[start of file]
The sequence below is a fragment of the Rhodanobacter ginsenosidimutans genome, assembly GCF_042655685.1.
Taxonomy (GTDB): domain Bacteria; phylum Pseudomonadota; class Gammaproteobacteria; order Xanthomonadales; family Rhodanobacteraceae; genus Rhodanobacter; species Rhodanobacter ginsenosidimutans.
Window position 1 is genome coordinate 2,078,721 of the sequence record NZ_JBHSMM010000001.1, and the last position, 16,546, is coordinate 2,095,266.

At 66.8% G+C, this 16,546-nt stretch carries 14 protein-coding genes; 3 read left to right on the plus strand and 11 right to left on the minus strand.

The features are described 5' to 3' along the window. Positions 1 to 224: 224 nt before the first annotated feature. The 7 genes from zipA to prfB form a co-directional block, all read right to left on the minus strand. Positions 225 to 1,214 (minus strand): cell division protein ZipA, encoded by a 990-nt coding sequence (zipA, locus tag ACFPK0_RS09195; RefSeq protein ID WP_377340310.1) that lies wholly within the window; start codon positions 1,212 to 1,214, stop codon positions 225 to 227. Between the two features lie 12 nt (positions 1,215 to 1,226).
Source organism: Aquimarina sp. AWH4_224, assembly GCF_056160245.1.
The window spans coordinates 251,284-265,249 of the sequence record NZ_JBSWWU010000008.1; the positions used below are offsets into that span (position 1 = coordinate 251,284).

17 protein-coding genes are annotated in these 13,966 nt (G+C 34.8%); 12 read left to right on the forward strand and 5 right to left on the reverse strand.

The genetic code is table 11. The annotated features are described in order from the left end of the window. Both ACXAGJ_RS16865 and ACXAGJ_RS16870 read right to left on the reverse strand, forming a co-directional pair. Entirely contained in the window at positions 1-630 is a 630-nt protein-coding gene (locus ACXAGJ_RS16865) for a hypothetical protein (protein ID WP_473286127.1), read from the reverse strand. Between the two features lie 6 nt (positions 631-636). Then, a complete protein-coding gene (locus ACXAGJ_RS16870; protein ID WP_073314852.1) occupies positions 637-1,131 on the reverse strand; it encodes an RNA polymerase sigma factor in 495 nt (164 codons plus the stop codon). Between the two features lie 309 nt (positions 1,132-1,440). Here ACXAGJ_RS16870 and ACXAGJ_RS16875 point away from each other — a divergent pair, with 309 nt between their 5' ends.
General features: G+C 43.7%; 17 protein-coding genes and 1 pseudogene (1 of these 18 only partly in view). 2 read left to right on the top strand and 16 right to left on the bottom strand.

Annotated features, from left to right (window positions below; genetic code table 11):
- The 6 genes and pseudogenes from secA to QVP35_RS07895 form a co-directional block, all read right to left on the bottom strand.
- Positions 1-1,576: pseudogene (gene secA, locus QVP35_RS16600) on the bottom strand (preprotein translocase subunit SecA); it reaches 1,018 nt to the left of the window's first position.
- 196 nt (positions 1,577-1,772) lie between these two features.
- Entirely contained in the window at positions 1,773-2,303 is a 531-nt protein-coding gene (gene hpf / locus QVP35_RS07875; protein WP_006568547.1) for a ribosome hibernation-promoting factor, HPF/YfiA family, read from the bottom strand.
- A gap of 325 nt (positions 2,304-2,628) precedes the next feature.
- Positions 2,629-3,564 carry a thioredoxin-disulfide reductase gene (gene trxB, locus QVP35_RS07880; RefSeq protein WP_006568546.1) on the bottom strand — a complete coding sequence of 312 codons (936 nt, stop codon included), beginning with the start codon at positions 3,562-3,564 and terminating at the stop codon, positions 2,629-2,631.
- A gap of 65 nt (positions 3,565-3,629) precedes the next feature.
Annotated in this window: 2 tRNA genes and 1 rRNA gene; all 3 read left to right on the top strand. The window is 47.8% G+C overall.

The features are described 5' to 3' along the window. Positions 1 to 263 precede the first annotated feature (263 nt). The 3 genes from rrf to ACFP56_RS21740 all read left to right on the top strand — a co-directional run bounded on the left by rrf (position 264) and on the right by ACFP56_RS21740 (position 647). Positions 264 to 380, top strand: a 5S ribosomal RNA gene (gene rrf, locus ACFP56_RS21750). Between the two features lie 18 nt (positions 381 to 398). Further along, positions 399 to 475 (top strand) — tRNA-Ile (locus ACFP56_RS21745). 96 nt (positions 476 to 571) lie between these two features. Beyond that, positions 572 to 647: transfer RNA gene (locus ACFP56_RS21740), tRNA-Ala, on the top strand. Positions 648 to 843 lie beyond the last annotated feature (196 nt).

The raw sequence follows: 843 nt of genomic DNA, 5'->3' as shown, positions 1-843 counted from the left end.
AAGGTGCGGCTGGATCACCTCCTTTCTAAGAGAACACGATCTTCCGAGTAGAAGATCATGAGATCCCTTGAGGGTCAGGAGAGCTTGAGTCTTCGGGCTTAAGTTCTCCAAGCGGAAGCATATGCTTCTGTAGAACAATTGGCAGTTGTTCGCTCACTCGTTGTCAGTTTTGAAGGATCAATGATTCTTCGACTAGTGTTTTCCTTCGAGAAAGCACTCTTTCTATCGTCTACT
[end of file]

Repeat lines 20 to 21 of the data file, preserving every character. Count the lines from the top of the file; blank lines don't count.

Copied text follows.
The features are described 5' to 3' along the window. Positions 1 to 263 precede the first annotated feature (263 nt). The 3 genes from rrf to ACFP56_RS21740 all read left to right on the top strand — a co-directional run bounded on the left by rrf (position 264) and on the right by ACFP56_RS21740 (position 647). Positions 264 to 380, top strand: a 5S ribosomal RNA gene (gene rrf, locus ACFP56_RS21750). Between the two features lie 18 nt (positions 381 to 398). Further along, positions 399 to 475 (top strand) — tRNA-Ile (locus ACFP56_RS21745). 96 nt (positions 476 to 571) lie between these two features. Beyond that, positions 572 to 647: transfer RNA gene (locus ACFP56_RS21740), tRNA-Ala, on the top strand. Positions 648 to 843 lie beyond the last annotated feature (196 nt).

The raw sequence follows: 843 nt of genomic DNA, 5'->3' as shown, positions 1-843 counted from the left end.